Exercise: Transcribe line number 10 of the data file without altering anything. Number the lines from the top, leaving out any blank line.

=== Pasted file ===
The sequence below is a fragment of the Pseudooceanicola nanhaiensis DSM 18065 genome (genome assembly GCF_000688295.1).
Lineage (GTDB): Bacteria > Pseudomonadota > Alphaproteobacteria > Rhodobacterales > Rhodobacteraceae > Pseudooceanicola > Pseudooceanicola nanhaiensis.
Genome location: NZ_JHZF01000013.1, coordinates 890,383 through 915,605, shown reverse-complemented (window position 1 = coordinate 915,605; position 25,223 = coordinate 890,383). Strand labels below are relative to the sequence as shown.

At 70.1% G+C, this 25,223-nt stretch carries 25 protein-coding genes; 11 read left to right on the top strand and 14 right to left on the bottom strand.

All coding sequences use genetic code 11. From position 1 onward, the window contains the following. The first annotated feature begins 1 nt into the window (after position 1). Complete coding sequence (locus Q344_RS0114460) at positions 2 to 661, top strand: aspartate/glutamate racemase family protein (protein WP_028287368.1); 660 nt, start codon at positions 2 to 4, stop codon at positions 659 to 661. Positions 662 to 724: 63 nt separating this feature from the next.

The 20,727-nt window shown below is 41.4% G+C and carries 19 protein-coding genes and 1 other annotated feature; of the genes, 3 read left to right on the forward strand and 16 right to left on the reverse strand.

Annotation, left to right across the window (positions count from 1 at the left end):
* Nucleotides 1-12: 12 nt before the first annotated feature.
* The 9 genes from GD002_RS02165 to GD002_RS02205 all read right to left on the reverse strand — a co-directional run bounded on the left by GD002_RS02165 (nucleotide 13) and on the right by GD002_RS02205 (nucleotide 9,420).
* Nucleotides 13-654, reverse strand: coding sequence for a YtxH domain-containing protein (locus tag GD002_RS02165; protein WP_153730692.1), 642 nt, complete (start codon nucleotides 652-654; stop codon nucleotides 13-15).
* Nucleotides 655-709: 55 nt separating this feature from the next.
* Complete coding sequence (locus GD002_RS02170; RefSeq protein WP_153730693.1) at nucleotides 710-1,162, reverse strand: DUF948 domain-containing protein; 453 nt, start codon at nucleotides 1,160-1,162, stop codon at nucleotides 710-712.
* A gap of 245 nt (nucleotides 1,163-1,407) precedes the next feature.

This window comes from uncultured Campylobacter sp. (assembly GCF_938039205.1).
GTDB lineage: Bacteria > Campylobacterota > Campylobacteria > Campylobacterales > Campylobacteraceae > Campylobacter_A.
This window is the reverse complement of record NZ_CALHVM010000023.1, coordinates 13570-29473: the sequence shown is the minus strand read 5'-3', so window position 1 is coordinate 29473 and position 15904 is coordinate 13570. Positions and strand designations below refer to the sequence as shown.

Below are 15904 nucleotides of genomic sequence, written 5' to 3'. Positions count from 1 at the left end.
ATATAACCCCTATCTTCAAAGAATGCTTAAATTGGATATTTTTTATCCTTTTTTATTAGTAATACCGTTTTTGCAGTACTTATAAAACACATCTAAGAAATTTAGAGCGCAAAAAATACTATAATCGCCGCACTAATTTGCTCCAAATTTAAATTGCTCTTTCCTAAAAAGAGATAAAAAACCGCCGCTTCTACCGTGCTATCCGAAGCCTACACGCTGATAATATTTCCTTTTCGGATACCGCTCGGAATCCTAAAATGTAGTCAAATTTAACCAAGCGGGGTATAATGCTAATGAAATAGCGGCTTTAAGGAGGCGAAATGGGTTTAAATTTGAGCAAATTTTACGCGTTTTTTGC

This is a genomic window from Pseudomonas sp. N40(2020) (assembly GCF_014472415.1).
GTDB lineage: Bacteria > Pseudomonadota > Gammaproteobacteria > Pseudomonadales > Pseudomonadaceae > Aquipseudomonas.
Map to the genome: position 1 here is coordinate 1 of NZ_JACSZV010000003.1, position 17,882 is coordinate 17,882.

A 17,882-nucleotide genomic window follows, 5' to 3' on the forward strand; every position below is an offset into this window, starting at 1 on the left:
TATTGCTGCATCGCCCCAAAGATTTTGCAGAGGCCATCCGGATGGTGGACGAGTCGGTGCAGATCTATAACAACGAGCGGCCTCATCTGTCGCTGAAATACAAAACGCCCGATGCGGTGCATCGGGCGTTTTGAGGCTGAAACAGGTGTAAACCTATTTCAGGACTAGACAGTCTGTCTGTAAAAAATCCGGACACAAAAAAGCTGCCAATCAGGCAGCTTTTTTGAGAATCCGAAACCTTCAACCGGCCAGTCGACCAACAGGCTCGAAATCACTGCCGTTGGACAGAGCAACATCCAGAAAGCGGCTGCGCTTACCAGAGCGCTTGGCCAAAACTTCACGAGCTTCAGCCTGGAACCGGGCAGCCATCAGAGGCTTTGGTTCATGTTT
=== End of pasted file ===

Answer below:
* Nucleotides 13-654, reverse strand: coding sequence for a YtxH domain-containing protein (locus tag GD002_RS02165; protein WP_153730692.1), 642 nt, complete (start codon nucleotides 652-654; stop codon nucleotides 13-15).